McCorkindale Says Cross-Ownership Resolution Could Take 2 Years

By: (AP) The chief executive of Gannett Co., the largest newspaper publisher in the country, said Tuesday he expects a resolution of debates over rules governing ownership of newspapers and television stations to take up to two more years.

Douglas McCorkindale told investors and analysts on a conference call to discuss the company's first-quarter earnings that he didn't see a way to accelerate the "morass that we're in."

Media companies are currently waiting to see whether the Supreme Court will review a lower court ruling that blocked the Federal Communication Commission's move in 1993 to loosen rules on owning a newspaper and television station in the same city.

McCorkindale said the current view was about "50/50" that the high court would hear the case. Otherwise it goes back to the FCC for further consideration.

In the meantime, McCorkindale said the uncertainty over the rule changes has had a "dampening" effect on discussions about potential acquisition deals. He said he expects a resolution to take another 18 months to two years, although he added that "I hope I'm wrong."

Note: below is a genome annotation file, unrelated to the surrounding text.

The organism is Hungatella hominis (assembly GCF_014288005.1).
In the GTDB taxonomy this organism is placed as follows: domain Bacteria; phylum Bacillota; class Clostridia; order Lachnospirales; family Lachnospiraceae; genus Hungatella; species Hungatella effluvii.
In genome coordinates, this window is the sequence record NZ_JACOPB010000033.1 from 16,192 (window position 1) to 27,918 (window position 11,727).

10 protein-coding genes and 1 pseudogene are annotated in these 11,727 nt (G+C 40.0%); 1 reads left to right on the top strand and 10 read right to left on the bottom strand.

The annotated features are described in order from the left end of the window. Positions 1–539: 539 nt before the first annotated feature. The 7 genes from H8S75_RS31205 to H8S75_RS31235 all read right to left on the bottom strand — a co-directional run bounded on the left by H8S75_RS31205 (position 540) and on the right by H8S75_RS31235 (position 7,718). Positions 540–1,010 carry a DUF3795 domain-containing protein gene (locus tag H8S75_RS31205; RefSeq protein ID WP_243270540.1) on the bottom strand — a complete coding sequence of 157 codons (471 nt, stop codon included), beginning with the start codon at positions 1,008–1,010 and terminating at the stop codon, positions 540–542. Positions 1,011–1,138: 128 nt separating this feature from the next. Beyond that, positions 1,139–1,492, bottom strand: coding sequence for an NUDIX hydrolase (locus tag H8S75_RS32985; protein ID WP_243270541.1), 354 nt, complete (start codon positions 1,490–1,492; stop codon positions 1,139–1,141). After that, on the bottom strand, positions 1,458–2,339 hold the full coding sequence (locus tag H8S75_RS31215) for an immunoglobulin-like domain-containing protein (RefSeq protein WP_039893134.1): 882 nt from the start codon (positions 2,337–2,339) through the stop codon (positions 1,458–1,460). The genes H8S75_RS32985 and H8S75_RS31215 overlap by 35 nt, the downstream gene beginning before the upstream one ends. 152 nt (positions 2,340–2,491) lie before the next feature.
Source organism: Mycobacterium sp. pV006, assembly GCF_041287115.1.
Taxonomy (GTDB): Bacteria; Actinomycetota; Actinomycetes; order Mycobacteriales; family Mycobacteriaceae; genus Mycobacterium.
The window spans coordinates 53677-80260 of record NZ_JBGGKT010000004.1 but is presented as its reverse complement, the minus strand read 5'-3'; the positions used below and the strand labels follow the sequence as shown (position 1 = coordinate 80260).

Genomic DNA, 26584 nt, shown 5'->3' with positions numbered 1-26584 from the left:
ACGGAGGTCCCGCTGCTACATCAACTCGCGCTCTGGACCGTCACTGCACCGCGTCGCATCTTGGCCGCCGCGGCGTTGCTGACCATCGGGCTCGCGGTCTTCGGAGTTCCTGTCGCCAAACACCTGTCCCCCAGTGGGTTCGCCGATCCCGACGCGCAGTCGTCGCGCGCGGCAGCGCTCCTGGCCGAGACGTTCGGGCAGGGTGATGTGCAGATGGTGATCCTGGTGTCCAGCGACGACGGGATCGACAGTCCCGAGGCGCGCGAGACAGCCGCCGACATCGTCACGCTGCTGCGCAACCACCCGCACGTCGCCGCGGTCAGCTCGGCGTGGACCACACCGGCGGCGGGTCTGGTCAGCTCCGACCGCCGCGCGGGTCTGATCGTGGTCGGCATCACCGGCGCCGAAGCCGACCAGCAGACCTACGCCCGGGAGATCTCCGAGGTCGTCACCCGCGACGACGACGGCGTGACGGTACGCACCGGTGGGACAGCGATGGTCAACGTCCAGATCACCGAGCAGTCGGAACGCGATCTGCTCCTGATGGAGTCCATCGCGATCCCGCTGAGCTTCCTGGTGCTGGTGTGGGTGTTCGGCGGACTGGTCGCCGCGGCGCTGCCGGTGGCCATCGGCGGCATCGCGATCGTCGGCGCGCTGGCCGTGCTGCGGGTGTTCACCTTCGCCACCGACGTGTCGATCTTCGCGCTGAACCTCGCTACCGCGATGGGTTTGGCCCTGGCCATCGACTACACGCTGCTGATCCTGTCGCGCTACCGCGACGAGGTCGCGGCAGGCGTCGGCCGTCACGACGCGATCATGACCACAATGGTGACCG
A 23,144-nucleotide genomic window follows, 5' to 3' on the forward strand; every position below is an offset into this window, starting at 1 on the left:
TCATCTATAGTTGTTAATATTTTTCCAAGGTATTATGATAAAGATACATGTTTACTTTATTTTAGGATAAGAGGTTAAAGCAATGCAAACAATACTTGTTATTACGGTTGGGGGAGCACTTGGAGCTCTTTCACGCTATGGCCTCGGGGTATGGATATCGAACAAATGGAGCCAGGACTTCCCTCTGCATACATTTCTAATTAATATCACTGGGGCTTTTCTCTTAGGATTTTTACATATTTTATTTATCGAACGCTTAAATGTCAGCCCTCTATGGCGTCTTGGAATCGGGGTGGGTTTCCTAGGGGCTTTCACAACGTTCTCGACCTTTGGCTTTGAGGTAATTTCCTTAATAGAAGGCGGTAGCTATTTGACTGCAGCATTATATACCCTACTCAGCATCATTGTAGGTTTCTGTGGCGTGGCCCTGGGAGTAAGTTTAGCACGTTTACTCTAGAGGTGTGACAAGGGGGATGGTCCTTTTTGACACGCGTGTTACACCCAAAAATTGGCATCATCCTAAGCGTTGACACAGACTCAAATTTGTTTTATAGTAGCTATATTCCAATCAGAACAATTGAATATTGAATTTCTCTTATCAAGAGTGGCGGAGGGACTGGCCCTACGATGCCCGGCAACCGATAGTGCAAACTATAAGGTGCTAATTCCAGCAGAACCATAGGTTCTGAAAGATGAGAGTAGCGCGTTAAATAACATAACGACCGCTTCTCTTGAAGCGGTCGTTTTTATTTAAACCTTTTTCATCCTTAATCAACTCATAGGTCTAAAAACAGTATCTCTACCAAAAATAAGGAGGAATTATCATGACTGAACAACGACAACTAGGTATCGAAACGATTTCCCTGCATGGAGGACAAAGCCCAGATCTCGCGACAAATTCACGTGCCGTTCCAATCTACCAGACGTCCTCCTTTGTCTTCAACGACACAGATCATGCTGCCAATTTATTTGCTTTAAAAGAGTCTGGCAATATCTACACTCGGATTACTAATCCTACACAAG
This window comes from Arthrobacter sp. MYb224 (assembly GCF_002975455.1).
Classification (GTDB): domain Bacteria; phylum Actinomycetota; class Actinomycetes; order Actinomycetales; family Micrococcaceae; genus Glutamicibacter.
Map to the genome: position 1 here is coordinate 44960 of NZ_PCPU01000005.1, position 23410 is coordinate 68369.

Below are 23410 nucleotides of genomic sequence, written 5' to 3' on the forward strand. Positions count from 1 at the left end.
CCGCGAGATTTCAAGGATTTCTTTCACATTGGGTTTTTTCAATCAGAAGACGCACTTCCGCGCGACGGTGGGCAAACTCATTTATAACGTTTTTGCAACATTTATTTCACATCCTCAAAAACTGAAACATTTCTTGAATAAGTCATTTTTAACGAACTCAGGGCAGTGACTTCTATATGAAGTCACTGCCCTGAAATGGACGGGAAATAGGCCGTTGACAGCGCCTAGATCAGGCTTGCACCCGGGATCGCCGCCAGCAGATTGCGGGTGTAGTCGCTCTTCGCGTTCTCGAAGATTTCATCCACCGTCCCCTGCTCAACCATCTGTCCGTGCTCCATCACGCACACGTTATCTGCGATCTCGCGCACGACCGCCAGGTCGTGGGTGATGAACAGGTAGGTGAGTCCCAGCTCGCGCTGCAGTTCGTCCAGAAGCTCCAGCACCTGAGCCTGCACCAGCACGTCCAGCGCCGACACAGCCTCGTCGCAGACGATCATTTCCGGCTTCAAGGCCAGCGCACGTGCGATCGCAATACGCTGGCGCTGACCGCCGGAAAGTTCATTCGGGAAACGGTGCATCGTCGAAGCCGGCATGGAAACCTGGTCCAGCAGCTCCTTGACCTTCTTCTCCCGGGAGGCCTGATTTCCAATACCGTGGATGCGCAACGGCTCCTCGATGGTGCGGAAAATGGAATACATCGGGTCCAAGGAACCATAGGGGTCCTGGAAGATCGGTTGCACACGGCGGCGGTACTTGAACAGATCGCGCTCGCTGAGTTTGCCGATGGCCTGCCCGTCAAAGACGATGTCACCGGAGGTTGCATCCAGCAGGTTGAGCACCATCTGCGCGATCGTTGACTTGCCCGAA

Separately, J. Stewart Bryan III, Media General Inc.'s chief executive, told analysts on that company's conference call that he was "hopeful" the Supreme Court would take the case.

Gannett and Media General own both television stations and newspapers, and would benefit from the ownership rules being loosened, as would Tribune Co., which owns television stations as well as a portfolio of major newspapers including the Los Angeles Times, the Chicago Tribune, and Newsday of New York's Long Island.

Consumer advocates have opposed the FCC's drive to loosen media-ownership rules, saying it would increase the concentration of media ownership, giving a handful of large companies greater power over print media and the airwaves.


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